The grand jury that decided not to indict two Cleveland police officers in the death of 12-year-old Tamir Rice didn’t even vote on their decision.
According to documents released by the prosecutor’s office, the panel decided that Officers Timothy Loehmann and Frank Garmback were justified in their use of force and that rookie officer Loehmann “had reason to fear for his life” because Rice grabbed a pellet gun from his waist, reports the Daily News.
The news that a decision was reached without even holding a vote has hit Rice’s family hard, and in a recent statement, they said that it shows “yet another example of the disturbing and troubling way the grand jury process has been handled by the local prosecutor.”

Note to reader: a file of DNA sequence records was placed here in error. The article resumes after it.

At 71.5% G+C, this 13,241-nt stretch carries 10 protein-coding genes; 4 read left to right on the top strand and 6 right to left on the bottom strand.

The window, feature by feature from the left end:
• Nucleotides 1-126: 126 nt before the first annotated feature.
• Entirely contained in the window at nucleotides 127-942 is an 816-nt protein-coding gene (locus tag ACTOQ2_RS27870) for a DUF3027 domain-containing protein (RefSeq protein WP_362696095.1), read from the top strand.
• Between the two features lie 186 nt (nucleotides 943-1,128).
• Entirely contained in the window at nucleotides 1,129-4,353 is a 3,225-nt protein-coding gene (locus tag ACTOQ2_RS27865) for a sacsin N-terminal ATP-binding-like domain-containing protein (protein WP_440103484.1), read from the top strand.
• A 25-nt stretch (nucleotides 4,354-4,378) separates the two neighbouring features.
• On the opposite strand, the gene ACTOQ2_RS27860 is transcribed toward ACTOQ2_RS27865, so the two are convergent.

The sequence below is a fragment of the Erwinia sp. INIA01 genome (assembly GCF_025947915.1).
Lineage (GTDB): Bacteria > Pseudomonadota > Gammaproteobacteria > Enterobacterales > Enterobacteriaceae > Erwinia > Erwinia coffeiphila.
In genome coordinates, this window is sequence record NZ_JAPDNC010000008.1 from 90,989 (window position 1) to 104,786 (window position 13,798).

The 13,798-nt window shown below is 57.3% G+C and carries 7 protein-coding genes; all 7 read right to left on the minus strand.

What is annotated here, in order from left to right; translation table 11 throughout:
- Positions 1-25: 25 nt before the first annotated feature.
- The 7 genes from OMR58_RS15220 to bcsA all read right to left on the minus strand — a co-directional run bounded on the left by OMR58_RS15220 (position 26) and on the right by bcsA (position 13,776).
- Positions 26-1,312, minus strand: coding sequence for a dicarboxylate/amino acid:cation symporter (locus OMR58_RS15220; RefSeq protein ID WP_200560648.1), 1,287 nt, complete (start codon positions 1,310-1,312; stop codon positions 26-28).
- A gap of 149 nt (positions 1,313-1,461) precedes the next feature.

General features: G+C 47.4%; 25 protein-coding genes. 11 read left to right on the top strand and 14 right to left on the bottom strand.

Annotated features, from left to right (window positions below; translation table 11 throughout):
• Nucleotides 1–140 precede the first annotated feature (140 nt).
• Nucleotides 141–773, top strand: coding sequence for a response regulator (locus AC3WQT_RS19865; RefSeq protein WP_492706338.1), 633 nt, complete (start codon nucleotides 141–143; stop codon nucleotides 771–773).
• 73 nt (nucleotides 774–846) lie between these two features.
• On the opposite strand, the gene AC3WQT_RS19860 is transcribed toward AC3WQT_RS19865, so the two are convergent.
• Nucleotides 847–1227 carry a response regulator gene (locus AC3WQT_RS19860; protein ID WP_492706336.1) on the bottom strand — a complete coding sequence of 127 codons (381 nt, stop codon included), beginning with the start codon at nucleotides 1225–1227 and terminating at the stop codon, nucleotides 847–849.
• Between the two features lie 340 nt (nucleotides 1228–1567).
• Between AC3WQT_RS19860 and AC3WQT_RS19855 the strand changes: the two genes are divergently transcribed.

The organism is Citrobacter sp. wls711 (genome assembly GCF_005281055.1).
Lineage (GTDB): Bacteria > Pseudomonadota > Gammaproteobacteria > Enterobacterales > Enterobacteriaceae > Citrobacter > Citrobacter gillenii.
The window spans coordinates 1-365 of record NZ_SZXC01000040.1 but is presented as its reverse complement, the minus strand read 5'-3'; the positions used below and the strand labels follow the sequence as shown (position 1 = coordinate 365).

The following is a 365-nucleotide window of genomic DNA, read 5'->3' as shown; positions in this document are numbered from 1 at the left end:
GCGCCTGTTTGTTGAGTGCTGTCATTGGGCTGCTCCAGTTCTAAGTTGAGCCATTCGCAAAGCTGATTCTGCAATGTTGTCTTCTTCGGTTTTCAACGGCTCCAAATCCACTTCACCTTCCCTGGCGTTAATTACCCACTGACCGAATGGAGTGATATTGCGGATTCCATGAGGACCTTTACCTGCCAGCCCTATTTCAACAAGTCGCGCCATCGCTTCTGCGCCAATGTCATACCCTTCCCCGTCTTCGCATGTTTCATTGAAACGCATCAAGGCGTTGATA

“By ‘no indictment,’ we understood that to mean that there was a vote,” Rice family attorney Earl Ward told the Daily News. “If there was no vote, then we’ve all been bamboozled.”
Ward added, “We’ve always thought that this was some sort of a charade. If there was no vote, then it just confirms that.”
Cuyahoga County Prosecutor’s Office spokesman Joe Frolik said that grand juries sometimes decide to return decisions without a vote: “This was kind of their role. Sometimes, a grand jury, after its investigation, will decide if there are no votes to be taken on charges.”